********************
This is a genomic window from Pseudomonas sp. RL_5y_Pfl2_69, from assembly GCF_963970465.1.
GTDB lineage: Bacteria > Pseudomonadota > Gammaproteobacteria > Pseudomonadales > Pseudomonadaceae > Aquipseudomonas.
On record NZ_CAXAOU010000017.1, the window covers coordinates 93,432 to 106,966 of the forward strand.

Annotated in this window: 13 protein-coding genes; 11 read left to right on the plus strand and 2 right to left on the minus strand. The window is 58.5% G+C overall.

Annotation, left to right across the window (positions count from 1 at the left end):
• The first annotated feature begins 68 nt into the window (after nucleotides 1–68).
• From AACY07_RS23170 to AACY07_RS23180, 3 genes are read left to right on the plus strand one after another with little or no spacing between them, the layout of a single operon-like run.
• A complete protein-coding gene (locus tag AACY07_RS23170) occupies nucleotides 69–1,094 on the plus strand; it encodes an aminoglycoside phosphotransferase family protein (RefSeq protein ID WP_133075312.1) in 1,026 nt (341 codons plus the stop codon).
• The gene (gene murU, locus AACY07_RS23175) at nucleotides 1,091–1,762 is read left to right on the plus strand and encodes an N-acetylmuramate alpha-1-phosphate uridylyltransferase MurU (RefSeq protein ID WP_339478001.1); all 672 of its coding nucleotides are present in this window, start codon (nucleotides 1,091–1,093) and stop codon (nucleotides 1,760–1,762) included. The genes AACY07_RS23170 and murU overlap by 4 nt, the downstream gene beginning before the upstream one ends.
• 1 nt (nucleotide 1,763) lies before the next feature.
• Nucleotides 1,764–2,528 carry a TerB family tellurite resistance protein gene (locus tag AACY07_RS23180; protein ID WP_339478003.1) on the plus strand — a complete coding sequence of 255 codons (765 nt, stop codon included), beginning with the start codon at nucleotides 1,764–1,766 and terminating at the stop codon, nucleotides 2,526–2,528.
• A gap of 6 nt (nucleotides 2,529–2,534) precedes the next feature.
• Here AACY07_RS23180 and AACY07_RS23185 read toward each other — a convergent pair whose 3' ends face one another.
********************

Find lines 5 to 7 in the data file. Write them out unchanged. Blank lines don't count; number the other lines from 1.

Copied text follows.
Annotation, left to right across the window (positions count from 1 at the left end):
• The first annotated feature begins 68 nt into the window (after nucleotides 1–68).
• From AACY07_RS23170 to AACY07_RS23180, 3 genes are read left to right on the plus strand one after another with little or no spacing between them, the layout of a single operon-like run.